enjoyed by all.
The student body are all proud of
the new Chevrolet bus which they
purchased last week. ’'The football
boys report a satisfactory trip to
Weatherford in it Thursday.
The Clifton College Cats , left the
campus at 2:16 p. m. last Thursday
in the new Chevrolet bus for a
scheduled game with Weatherford
Junior College. The blla was new,
therefore the trip Vasr made slowly.'
They spent the night in Fort Worth
and the next morning continued the
The game was called" at 3:30. In
the first quarter a hard battle was
waged, but near the ■ dose of the
quarter Weatherford made a touch-
down. In the second quarter the Cats
held up their heads aii'd played real
football and no touchdown was made
for either team.' When'the whistle
blew at the beginning1 of the third
quarter the teams went on the field
not giving up their fight although a
new team was sent out against them.
Weatherford gained only six points
and at the beginning of the last quar-
ter the first string nben were sent
back m. The Cats fought to.the finish
although they were outweighed by
better than 50 pounds to. the man.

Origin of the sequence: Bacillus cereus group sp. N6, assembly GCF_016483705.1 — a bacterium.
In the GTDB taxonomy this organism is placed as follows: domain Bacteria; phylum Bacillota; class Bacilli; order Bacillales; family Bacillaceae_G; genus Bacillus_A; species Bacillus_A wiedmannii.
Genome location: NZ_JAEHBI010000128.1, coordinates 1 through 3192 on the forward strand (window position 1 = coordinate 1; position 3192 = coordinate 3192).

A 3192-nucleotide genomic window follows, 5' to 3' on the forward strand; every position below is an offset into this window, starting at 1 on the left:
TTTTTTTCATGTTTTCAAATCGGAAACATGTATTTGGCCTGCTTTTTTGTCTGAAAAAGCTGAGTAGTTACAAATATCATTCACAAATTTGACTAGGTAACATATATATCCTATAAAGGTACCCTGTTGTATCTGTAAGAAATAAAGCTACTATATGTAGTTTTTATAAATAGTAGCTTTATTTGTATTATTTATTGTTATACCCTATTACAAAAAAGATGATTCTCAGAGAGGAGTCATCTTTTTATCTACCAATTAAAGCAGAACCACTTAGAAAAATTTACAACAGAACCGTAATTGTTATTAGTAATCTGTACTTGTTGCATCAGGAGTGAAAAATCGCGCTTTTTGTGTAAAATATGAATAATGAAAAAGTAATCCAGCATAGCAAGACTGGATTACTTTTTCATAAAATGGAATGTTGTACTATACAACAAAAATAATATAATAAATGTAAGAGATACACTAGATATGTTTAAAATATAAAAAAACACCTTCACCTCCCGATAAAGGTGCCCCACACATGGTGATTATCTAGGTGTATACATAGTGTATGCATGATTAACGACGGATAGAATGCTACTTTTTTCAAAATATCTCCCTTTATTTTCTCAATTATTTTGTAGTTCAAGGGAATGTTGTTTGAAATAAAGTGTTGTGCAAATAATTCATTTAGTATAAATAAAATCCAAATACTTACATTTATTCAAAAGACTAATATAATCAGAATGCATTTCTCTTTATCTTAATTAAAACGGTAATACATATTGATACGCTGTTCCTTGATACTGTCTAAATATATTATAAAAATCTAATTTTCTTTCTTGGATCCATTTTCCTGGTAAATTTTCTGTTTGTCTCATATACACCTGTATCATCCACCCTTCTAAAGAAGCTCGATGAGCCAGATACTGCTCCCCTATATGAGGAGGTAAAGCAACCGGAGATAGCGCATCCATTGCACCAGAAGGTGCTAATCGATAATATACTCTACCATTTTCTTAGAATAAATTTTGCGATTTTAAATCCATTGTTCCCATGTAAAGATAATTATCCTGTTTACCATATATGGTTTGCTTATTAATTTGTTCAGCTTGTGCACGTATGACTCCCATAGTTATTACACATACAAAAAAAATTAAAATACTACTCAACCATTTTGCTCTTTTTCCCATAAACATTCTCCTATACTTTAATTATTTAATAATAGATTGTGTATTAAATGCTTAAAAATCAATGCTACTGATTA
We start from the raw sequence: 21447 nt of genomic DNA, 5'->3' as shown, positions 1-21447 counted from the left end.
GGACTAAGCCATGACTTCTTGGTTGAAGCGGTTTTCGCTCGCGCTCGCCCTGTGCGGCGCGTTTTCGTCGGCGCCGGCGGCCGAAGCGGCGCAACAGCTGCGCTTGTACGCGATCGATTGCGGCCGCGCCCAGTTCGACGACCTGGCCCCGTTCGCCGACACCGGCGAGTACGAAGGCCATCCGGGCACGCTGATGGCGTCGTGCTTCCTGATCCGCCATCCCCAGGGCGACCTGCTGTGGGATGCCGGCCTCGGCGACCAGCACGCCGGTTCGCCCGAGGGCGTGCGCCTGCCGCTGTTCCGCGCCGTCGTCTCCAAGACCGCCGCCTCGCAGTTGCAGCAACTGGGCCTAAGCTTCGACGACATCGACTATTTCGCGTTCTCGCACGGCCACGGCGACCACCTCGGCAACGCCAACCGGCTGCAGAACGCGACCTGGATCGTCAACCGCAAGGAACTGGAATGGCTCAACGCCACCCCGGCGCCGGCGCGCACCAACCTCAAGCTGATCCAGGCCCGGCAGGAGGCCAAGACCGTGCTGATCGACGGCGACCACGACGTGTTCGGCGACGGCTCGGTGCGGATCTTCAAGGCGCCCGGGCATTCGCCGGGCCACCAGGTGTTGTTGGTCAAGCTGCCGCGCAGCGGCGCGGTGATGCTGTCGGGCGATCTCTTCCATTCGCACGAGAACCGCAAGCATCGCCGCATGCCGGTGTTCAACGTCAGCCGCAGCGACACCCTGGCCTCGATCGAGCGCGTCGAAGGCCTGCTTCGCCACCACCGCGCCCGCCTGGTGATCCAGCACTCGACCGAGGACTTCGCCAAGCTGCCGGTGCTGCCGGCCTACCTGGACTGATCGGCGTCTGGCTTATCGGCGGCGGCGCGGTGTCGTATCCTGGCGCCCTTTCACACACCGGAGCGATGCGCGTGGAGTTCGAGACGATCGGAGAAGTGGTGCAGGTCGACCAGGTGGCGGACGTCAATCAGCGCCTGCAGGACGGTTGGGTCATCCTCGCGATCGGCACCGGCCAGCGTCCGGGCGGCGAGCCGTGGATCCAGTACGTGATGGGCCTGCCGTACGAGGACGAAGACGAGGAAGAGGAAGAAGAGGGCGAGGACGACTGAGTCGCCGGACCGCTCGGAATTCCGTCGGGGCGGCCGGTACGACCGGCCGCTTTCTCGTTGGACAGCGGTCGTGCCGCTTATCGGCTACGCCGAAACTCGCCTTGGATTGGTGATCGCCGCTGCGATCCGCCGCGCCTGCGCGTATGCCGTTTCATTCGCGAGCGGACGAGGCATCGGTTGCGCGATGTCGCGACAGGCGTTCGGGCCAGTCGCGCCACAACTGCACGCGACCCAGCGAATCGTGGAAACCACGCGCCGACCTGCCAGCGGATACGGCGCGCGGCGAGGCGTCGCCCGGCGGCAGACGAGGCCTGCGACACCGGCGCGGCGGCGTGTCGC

The scored were 41 to *0 in favor of
Weatherford Junior College."
Fallowing is schedule for remain-
der of season: ’ t
Hillsboro, there, Oct. 25.
Temple, there, Nov. 1.
Decatur, there, Nov. 8.
State Training School, Gatesville,
here, November 16.
Randolph, here, Nov. 28.
?* *WV* "Williams, instructor
■J** piano and and Miss Jones,
instructor of violin, sent to us from
^•^Ccutral Texas Conservatory of
all kinds. It meets weekly for rehear-
The Chorus is a voluntary organ-
ization of the College. Its purpose,
aside from producing musical pro-
grams is to create a sentiment for
good music and to disseminate an at-
mosphere of culture' ahjfl sincere '< ap-
preciation of it. For a number of
years the chorus has been under the
direction of Mrs. Odegaard. Her un-
tiring efforts have built it to its
Conductor—Miss, your train is -
Florene—My man, why do you say
“your train” when you know it be-
longs to the railroad?
Conductor—I don’t know. But why
do you say “my man” when you know
I belong to my wife?”
ATTEND A BUSINESS SCHOOL?
Let poets sing their songs
And gaily smite the lyre;
But show me the man who whistles
While he’s putting on a tire.
“He drove straight to his goal,”
shouted Travis, the orator. “He looked
neither to the right nor the left but
pressed forward with definite pur-
pose. Neither friend nor foe couid de-
lay him, nor turn him from his course.
All who crossed his path did so at
their peril. What would you call such
a man?” He paused for effect. Came
a knowing voice from the rear: “I’d
call him a truck driver.”
“Quick,” exclaimed Ruth Ekrut as
she hurried into a grocery store. “Give
me a bag of flour, a half dozen eggs,
a pound of butter, and a bottle of
vinegar. I want to make a train.
John Hugh heard his dad snoring,